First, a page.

To use your drill to roll the ribbon, place your stick into the chuck of the drill just as you would put a drill bit in. Tighten enough for it to hold the stick in, but do not over tighten because you will split your wood stick. (In other words, you need to do this part, not your husband)

I place my drill down on my leg with the stick pointing to the ceiling, or an ottoman in front of where I am working, and slowly press the trigger on the drill. You will need to use your free hand to guide the ribbon and keep appropriate tension on the ribbon. Going slow will help you to avoid overlapping the edges. Make sure to check if your ribbon ridges are curving slightly which indicates you are getting enough tension as you guide your ribbon down the length of the dowel rod. This step is fascinating to cats and toddlers so take that tidbit into account. Secure with a clothes pin, and cut your ribbon.

To bake:
Finally! A project where I can use my oven, since I rarely cook!

Place your rack on one of the lower positions. If your oven is not super duper "brand new" clean, apply aluminum foil to the rack. I use a cookie sheet instead. This will keep any dirt from getting on your ribbon when you bake it.

Heat your oven to 275 degrees. Bake your ribbon for 25-30 minutes. I do about 50 wrapped dowels at a time. I will remove a top stick, unwrap it, and check to make sure the curl has set before removing all the rods. It will fill your home with the lovely smell of baking ribbon. My husband has come home more than once and said, "Yummy! Korkers for dinner!"

Ok, get cracking on the project, next week... more on how to make pretty hair accessories out of these and another fab installment of our new series "Crafting for Profit".

Tuesday, March 15, 2011

Special Feature: Crafting for Profit Part 1

Some of us craft for fun as a hobby, but a lot of us craft for profit. Personally speaking, profit is fun. A lot of fun!

This topic is what I get asked most often from friends and customers. How about we pick this apart piece by piece? Frankly, if I can succeed of absolutely anyone can! This is going to be an ongoing feature so make sure to check for new additions to it.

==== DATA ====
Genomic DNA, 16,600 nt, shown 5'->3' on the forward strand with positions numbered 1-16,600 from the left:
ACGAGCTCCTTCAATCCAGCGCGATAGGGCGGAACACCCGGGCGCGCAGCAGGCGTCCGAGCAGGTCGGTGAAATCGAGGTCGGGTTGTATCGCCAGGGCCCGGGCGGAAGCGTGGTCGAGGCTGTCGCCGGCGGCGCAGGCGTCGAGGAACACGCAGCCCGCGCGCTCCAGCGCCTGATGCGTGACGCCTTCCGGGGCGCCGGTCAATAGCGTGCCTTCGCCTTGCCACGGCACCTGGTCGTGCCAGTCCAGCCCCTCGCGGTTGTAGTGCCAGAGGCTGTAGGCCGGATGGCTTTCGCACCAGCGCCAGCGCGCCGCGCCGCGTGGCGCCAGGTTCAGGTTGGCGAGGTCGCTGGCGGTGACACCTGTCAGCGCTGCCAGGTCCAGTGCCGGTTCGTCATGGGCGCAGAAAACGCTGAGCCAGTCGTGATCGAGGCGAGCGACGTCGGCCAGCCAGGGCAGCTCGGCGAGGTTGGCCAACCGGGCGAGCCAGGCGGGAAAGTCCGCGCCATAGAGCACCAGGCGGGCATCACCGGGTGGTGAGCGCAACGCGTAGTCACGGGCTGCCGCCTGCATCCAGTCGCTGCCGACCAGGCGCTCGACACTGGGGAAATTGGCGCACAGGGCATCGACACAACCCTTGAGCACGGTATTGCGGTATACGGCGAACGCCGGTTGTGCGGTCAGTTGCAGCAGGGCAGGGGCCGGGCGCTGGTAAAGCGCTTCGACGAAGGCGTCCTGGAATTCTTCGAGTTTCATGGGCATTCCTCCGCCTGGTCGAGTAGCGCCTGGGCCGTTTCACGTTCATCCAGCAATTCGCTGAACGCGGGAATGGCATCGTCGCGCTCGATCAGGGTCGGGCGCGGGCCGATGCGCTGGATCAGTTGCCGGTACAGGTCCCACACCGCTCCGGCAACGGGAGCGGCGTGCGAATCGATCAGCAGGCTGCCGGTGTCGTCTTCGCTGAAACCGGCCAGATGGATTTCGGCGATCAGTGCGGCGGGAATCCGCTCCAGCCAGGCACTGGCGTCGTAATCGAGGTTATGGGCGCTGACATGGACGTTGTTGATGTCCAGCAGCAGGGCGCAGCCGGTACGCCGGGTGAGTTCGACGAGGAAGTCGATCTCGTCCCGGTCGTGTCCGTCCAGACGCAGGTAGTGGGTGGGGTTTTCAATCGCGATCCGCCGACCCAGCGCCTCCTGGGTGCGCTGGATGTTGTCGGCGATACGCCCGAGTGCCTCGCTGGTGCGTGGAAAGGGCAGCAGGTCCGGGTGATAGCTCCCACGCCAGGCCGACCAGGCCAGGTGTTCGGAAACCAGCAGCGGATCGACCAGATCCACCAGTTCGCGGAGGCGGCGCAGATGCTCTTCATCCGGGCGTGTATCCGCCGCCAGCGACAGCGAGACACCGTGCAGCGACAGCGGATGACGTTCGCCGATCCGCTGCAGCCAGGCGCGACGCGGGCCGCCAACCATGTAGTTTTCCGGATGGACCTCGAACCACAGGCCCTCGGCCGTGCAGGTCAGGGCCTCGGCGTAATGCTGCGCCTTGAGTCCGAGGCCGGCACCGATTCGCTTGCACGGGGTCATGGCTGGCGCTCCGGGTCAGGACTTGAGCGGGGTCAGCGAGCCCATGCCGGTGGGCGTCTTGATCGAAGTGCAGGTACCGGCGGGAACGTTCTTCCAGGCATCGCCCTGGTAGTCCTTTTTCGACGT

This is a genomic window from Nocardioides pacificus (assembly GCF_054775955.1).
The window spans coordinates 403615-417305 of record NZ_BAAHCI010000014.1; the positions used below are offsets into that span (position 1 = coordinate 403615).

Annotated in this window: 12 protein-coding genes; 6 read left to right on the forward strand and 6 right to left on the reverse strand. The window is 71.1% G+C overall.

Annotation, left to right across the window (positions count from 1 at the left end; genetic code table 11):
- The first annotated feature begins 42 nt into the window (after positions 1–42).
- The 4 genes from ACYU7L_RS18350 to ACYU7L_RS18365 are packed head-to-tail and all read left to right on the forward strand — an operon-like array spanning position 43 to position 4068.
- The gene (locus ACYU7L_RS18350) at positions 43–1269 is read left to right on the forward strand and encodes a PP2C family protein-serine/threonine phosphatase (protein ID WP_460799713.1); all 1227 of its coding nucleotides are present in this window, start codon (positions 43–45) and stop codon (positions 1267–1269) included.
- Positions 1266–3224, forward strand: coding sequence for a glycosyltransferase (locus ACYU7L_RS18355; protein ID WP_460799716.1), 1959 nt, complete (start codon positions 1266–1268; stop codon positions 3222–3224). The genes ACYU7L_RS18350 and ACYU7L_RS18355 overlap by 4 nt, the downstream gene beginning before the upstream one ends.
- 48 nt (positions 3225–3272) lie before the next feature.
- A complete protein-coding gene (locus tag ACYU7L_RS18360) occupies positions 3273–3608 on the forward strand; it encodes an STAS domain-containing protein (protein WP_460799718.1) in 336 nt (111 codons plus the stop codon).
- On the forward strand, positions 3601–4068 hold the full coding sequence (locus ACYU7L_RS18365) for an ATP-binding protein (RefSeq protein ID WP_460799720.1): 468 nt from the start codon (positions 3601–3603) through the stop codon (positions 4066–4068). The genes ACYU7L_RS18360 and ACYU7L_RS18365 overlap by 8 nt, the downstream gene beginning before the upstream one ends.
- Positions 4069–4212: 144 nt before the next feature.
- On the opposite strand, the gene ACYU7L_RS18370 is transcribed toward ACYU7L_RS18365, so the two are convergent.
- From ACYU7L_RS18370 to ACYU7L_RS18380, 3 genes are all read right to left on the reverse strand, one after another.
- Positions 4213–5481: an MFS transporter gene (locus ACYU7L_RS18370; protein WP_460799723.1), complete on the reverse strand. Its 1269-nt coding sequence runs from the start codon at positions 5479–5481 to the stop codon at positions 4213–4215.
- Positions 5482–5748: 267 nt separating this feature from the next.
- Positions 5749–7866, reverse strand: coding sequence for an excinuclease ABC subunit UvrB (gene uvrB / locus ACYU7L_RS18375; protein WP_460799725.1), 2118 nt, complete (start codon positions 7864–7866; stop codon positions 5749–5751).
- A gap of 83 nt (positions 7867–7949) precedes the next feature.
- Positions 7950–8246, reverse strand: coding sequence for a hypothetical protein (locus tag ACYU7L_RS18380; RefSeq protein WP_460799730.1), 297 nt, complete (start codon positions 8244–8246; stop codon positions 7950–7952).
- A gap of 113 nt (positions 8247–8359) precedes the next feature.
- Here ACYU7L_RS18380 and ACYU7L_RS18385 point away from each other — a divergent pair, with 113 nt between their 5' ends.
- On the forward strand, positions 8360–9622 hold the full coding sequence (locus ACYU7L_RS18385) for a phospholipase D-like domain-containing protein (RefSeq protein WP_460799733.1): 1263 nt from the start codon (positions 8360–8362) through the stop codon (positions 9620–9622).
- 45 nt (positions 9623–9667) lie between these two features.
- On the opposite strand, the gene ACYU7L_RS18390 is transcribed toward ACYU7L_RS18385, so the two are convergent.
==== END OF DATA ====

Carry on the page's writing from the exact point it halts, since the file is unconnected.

This entire little operation we run here started with a modest investment of $150 of ribbon and a lot of anxiety. That was a huge amount of money for us and was carefully discussed before starting on this amazing road. I didn't know how to make a bow. I knew we had to solve an upcoming finical shortfall, and it had to be solved in a hurry!

Four years ago we got the blessed news that we were expecting again. Our first child was 11 months old at the time. Wrapped in my baby bliss and financial ignorance I inquired how much our new daycare bill was going to be. The answer made those old cartoon signs pop up in my head "KABOOM" "POW" and my heart sank. Our joy was going to be more than a small burden. Daycare was already expensive but I didn't expect that the new and improved baby bill was going to leave me with less than $700 a month after taxes and daycare to work at a job I hated. Long hours, high stress, mandatory overtime... and people working at McDonald's were going to have more spending money than me slaving at my fortune 500 corporate job. Something had to change and the nine month clock was ticking.